August 10, 2012
We were just beginning our 10 a.m. workshop here in Lake Lure, NC, opening our web browsers to download the morning’s submissions, when the email came from the friend who had been keeping me posted on David Rakoff’s battle with cancer. Generous to the end, David had allowed a tumblr site to be set up to keep people informed; it had become a particularly moving archive of his gifts to others. See David’s Denim, Wallets, Linocuts &c.
In my first year of writing and teaching writing, a colleague at New School had introduced me to David Rakoff. I liked him immediately and found him easy to talk to about things literary; he was unpretentious and kind, and it gave us each pleasure to exchange kindnesses. This was a precious find in a new profession in a new city. He came often to speak to students in my essay writing workshops at the New School. I always considered us reciprocal, mutual fans. David had an enormous following though he would have said it better, or likely, he would not have said it at all. He was wickedly funny and genuinely humble, and I despair to write the word was. He inspired me with his writing, and he inspired and touched so many of my students with his work and with his willingness to talk to them about his work. He encouraged a friend and neighbor of his to enroll in my workshop, and this talented young writer, director and playwright became a friend of mine. He enriched lives this way; stories of this sort about him abound. At his readings I met people I knew from so many other places — the gym, the neighborhood — and we were always delighted to find ourselves among his readers and fans. People who appreciated David.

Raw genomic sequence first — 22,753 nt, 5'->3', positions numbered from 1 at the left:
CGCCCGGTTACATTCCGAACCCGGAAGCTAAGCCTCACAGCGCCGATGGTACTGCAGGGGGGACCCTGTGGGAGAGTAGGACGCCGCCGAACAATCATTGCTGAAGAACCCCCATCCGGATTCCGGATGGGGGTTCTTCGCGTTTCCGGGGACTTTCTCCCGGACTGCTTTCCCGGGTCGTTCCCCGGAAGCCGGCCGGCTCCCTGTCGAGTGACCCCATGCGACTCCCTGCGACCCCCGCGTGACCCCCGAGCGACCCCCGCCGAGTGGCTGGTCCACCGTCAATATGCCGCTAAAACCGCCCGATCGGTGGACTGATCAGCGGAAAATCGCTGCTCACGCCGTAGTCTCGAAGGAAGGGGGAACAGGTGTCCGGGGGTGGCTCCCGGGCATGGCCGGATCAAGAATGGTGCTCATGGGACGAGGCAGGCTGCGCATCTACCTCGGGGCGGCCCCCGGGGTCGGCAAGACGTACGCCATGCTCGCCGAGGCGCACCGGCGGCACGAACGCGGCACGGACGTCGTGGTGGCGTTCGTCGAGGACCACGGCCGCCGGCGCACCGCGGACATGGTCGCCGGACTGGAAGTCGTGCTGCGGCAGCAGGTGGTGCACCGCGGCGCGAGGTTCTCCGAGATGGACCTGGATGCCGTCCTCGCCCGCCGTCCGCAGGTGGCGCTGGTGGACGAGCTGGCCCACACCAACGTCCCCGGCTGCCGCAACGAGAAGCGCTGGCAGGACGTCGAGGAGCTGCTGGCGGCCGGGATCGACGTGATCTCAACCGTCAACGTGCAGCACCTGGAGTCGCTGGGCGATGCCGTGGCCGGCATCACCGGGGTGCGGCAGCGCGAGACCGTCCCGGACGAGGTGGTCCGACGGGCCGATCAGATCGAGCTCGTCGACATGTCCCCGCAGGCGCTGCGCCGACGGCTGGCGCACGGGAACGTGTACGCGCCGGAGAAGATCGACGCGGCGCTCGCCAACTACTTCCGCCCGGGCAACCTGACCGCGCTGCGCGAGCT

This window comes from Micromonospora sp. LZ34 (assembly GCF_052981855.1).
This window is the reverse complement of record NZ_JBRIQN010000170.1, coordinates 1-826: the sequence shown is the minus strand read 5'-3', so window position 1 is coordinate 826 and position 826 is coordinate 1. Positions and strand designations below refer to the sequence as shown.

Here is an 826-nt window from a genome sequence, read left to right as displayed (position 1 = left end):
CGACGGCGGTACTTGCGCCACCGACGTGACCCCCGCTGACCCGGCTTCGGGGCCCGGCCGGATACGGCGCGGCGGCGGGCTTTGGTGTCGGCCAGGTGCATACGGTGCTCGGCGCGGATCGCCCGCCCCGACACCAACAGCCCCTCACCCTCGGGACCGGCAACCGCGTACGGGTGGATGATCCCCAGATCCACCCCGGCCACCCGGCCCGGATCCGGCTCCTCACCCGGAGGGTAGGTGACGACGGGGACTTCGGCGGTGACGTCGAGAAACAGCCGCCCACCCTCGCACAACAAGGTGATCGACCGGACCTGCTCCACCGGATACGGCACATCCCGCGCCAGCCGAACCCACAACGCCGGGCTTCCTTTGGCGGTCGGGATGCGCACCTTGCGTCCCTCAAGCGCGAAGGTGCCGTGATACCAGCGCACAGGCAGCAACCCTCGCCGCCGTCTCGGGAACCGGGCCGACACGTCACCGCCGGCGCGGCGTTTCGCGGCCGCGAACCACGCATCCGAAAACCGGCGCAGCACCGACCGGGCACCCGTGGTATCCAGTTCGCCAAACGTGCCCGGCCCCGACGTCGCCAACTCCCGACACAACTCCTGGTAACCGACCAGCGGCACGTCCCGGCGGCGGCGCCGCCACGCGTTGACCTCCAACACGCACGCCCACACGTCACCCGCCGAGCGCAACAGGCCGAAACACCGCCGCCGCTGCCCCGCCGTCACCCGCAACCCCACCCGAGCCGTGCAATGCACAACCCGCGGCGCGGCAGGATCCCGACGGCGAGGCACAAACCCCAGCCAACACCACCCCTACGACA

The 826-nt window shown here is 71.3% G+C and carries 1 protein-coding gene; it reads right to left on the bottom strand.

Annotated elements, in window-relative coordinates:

There was precious little time this morning to stop and talk about David Rakoff, but there was time to send a favorite link to an August 2008 OpEd piece in the New York Times. There are so many others: his Christmas gig in New England as “Dave,” his insightful “Sound of One Hand Shopping,” the memory of his showing up as guest speaker in my class in 2007 with a beautiful package of homemade (as in made by him) chocolate chip cookies in hand because I had come from outpatient knee surgery that day. “Everyone needs cookies when they’ve been in the hospital, ” he said.
People do this here? I remember thinking. Really?
Too soon gone. I am so glad to have known David Rakoff. Thank you, Brett for introducing your writer and friend years ago.